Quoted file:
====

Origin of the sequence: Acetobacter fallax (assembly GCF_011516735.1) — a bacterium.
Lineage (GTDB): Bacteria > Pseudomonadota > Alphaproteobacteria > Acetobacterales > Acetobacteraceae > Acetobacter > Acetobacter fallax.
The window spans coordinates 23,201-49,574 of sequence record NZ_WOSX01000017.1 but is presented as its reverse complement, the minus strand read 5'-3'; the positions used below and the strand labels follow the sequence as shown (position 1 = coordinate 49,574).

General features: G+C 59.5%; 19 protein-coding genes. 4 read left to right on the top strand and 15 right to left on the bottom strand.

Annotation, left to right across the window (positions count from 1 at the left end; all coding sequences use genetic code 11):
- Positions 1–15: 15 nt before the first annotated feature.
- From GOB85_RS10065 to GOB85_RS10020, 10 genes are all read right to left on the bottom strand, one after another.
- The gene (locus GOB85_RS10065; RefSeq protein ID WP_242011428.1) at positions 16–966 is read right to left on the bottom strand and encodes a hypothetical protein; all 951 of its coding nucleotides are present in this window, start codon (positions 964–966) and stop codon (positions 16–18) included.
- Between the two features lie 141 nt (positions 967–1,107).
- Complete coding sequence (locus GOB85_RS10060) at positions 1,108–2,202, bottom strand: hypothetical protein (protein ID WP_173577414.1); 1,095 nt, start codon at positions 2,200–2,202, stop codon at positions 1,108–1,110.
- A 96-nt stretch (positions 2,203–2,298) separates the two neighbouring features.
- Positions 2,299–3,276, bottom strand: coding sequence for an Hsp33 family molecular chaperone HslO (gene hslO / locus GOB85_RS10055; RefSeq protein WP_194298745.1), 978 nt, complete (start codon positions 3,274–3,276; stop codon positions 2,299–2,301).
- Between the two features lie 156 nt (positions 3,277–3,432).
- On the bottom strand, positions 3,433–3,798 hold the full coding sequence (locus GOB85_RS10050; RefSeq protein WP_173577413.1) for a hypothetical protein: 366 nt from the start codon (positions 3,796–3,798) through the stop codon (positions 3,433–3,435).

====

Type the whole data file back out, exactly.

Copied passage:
Origin of the sequence: Acetobacter fallax (assembly GCF_011516735.1) — a bacterium.
Lineage (GTDB): Bacteria > Pseudomonadota > Alphaproteobacteria > Acetobacterales > Acetobacteraceae > Acetobacter > Acetobacter fallax.
The window spans coordinates 23,201-49,574 of sequence record NZ_WOSX01000017.1 but is presented as its reverse complement, the minus strand read 5'-3'; the positions used below and the strand labels follow the sequence as shown (position 1 = coordinate 49,574).

General features: G+C 59.5%; 19 protein-coding genes. 4 read left to right on the top strand and 15 right to left on the bottom strand.

Annotation, left to right across the window (positions count from 1 at the left end; all coding sequences use genetic code 11):
- Positions 1–15: 15 nt before the first annotated feature.
- From GOB85_RS10065 to GOB85_RS10020, 10 genes are all read right to left on the bottom strand, one after another.
- The gene (locus GOB85_RS10065; RefSeq protein ID WP_242011428.1) at positions 16–966 is read right to left on the bottom strand and encodes a hypothetical protein; all 951 of its coding nucleotides are present in this window, start codon (positions 964–966) and stop codon (positions 16–18) included.
- Between the two features lie 141 nt (positions 967–1,107).
- Complete coding sequence (locus GOB85_RS10060) at positions 1,108–2,202, bottom strand: hypothetical protein (protein ID WP_173577414.1); 1,095 nt, start codon at positions 2,200–2,202, stop codon at positions 1,108–1,110.
- A 96-nt stretch (positions 2,203–2,298) separates the two neighbouring features.
- Positions 2,299–3,276, bottom strand: coding sequence for an Hsp33 family molecular chaperone HslO (gene hslO / locus GOB85_RS10055; RefSeq protein WP_194298745.1), 978 nt, complete (start codon positions 3,274–3,276; stop codon positions 2,299–2,301).
- Between the two features lie 156 nt (positions 3,277–3,432).
- On the bottom strand, positions 3,433–3,798 hold the full coding sequence (locus GOB85_RS10050; RefSeq protein WP_173577413.1) for a hypothetical protein: 366 nt from the start codon (positions 3,796–3,798) through the stop codon (positions 3,433–3,435).